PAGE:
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Bearding the creationists

By Kim - Posted on 16 December 2010

In our Friday mailing, while trying to get people to come to the creationist meeting at Potton, I asked whether creationists have horns, whether they were blue, or whether they looked like normal people.

On the night we met up at David’s house and set off from there to walk to the hall. In Potton‘s main square it was very busy, because it was the town’s evening to switch on their christmas lights.

Although the meeting was organised by Potton Baptist church it was to be held in the Community Hall, not far from the square. We went into the hall separately, and sat apart. This proved to a futile attempt to not be noticed. The rest of the audience were the Baptist congregation and knew each other. We stood out like the proverbial sore thumb. Of course, it was a while before we realised this.

There were 28 people in the audience, including our contingent. Also present were Mr Stan Evers the Baptist Minister, Mr Philip Bell of Creation Ministries, and one helper manning the book sales stand at the back. I had a quick look at the books before I sat down. They were a collection of quite professionally produced tomes containing evidence for creation and refuting Darwin.

We hadn’t long to wait before Mr Evers thanked us for coming. He said that this presentation had been given at Wilstead earlier in the year, and on the basis of that the children, no less, had suggested it be presented at Potton. There was one child in the room. After his short introduction he handed us over to Mr Bell. Mr Bell gave a short introduction of his own, during which he gave us his qualifications (he has a BSc in a science subject) and assured us that from a science perspective things look designed.

Then the main feature of the evening rolled. This was the infamous DVD ‘The Voyage that Shook the World’.

Oh boy - what a slick production. Think on-location filming. Think lavish sets. Think wildlife photography that would grace David Attenborough. This had it all. This was serious money.

All this was intercut with interview snippets from scientists.

Now, here’s the clever bit. The scientists were introduced with their name, and their position, and the name of the university at which they taught, on screen. How many professors in this field can you name? One, I bet, one Prof. Dawkins. So would you know whether, say, Prof. Peter Bowler, was a real scientist or a creation scientist? Sure, Prof. Bowler works at Queens University of Belfast, and he sounds respectable. I actually believe he is respectable (1). But with some it was hard to tell. Their educational institutions were ones I’d never heard of, but which might be perfectly genuine. Some, by the end, had blown their cover and were undoubtedly creationists. Others it was still hard to tell. The short interview snippets were out of context and could have been taken either way. I later heard that the real scientists who were involved were led to believe that they were being interviewed for a real programme, and have distanced themselves from this production since its true purpose was revealed. The creationists acknowledge that this was so. Openly. They say that the scientists would never had agreed to take part had they know the truth.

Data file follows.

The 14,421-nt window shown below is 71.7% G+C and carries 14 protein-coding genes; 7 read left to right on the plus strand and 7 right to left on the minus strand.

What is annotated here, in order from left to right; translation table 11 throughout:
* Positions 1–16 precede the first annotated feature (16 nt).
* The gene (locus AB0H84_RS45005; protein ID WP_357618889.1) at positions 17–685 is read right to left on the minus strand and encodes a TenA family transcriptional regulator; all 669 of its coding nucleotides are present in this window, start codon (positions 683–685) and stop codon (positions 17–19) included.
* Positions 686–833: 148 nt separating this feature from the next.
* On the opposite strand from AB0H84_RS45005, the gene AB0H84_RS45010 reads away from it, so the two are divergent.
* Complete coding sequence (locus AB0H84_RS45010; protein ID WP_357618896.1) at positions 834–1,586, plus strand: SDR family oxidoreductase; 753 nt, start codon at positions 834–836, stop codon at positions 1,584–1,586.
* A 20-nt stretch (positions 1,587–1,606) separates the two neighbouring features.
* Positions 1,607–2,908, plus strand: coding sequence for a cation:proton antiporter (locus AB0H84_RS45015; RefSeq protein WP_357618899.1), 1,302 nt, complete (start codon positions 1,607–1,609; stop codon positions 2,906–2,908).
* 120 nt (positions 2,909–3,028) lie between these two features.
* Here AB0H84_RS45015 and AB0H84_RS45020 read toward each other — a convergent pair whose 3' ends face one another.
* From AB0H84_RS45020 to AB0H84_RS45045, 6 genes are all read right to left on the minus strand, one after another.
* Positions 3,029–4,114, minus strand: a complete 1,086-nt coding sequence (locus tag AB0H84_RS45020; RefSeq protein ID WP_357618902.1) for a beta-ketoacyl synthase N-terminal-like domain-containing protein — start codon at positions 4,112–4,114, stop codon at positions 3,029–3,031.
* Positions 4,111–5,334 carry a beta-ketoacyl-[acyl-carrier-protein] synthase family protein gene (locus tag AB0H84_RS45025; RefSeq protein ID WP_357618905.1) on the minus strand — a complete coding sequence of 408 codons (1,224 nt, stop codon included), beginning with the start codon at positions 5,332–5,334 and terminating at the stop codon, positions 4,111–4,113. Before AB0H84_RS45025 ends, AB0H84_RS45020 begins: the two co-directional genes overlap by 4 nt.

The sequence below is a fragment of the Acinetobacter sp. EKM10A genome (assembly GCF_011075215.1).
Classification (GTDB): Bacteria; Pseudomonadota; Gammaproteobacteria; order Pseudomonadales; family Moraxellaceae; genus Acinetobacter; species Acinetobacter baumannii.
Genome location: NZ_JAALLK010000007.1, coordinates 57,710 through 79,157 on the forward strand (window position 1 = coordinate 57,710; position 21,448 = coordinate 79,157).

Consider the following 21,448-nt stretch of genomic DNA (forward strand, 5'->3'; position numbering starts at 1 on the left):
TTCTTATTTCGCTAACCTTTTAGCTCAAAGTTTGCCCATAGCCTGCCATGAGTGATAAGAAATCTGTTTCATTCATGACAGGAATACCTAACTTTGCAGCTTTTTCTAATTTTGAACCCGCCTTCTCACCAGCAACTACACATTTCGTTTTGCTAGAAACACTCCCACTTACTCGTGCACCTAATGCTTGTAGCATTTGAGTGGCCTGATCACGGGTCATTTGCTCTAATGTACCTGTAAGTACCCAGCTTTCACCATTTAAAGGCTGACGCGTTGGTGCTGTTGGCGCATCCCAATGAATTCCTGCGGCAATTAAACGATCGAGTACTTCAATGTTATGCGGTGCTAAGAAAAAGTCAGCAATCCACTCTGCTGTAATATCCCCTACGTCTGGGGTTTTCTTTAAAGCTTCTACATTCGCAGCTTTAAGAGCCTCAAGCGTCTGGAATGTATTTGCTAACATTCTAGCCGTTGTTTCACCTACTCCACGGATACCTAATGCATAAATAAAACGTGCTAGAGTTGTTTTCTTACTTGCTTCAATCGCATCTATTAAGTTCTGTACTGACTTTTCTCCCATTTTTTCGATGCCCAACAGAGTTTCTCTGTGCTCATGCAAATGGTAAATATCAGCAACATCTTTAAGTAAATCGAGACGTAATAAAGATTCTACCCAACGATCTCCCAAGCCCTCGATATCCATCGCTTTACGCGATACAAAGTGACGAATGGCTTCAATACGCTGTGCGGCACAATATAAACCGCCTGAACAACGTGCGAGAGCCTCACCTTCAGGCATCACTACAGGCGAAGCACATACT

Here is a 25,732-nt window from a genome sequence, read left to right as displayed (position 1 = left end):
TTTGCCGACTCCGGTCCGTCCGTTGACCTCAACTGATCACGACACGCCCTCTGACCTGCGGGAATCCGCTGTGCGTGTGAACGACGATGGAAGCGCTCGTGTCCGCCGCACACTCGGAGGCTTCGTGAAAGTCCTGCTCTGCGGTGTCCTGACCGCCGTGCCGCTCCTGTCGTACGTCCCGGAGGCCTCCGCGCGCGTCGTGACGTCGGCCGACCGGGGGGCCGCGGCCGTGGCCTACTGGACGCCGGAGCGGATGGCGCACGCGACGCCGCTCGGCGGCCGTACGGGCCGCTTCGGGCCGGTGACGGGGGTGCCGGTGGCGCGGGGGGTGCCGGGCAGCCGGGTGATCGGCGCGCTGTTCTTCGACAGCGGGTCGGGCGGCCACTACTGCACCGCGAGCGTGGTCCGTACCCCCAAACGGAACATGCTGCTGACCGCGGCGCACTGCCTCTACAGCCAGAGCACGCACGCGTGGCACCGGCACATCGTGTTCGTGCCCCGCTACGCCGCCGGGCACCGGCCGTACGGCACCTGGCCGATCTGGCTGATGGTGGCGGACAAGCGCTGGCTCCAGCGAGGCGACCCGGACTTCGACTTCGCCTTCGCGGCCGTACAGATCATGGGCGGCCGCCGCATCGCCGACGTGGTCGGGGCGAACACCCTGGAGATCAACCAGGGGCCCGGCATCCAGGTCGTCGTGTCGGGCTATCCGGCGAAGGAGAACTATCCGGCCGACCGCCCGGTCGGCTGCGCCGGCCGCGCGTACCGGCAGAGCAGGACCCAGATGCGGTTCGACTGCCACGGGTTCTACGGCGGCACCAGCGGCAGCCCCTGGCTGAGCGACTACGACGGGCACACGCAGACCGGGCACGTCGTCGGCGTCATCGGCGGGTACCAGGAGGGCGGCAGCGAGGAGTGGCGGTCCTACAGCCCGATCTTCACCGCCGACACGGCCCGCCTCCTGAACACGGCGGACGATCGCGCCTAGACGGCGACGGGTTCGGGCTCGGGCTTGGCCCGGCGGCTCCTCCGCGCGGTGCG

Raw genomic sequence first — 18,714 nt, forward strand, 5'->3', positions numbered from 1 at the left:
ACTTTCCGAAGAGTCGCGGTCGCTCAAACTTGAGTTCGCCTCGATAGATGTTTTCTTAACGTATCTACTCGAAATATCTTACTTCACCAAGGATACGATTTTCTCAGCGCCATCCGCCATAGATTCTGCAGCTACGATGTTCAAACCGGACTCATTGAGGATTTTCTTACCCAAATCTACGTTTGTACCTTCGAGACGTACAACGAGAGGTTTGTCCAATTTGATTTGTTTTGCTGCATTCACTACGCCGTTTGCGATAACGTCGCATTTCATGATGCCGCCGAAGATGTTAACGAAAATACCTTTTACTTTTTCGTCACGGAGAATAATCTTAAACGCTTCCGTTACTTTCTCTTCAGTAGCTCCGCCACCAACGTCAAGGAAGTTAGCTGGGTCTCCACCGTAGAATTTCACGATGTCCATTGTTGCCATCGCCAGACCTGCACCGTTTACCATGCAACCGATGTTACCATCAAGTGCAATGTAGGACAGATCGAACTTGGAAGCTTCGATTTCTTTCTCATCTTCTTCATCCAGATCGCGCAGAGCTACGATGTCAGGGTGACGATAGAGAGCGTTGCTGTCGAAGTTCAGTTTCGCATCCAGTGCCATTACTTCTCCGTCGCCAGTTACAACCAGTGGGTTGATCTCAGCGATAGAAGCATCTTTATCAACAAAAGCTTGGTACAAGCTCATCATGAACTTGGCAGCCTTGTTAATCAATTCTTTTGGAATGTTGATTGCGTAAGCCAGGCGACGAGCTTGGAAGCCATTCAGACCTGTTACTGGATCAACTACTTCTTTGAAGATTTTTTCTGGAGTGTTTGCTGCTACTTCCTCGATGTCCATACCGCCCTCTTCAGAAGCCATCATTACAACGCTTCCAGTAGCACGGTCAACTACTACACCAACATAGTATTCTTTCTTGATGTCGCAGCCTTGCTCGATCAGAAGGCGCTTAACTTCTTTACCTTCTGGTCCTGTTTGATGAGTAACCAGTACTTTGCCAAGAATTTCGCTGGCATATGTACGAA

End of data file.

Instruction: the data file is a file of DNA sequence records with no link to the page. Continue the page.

I don’t know about you, but I find it disturbing that people with such wacky ideas are allowed to work in universities. I mean, how can you even be a scientist if you start from a desired conclusion, which you cannot accept might be false, and then sift the evidence to find anything in favour, ignoring anything that doesn’t fit? They have obviously sought out positions of power where they can influence others, to the detriment of real knowledge.

The approach of the entire film was to give little nudges in the creationist direction. It sowed little seeds of doubt. Something you thought you knew for certain was presented in a way that was just different enough to make you wonder if you had it right. Had there been developments you were unaware of? Had scientific opinion shifted slightly as a result? Our minds were being played with. It was very, very effective.

After the film, which lasted...I don’t know, I lost track of time...Mr Bell took to the lectern to present a PowerPoint presentation. This was also very cleverly done. It subtly undermined science, to the point that creationist ideas could be slipped in as possibilities of equal consideration to evolution. We were encouraged to ask questions. We were presented with addresses of creationist websites, and also invited to check out pro-Evolution websites and to make up our own minds. In fact, wasn’t it reasonable that creationism should be taught alongside evolution, so that schoolchildren could make up their own minds too? So reasonable. So discriminatory to not allow it.

Mr Bell also built on information given in the film. We learned that Darwin was a liar and a racist. Again, these things were out of context, with no consideration being given to commonly held views at that time, or indeed even of Darwin’s age? Don’t most children lie at some point?

I recognised some slides from the description Lisa gave after her write-up of the presentation at Wilstead, (see ‘The Bedfordshire Humanist’, it was the April 2010 edition I recall).

The presentation went on a bit. We knew that we still had to sit through the question and answer session before we got to the coffee! Alas, David did not make it to the end. He interrupted to ask when we would be allowed to ask questions. This was unfortunate. It blew his cover, allowed Mr Bell to play the reasonable victim, and the vibes from the audience suggested that were in the midst of the already converted and that these people would not be considering our views with anything approaching an open mind. Mr Bell said that he needed a minute and a half to wrap up.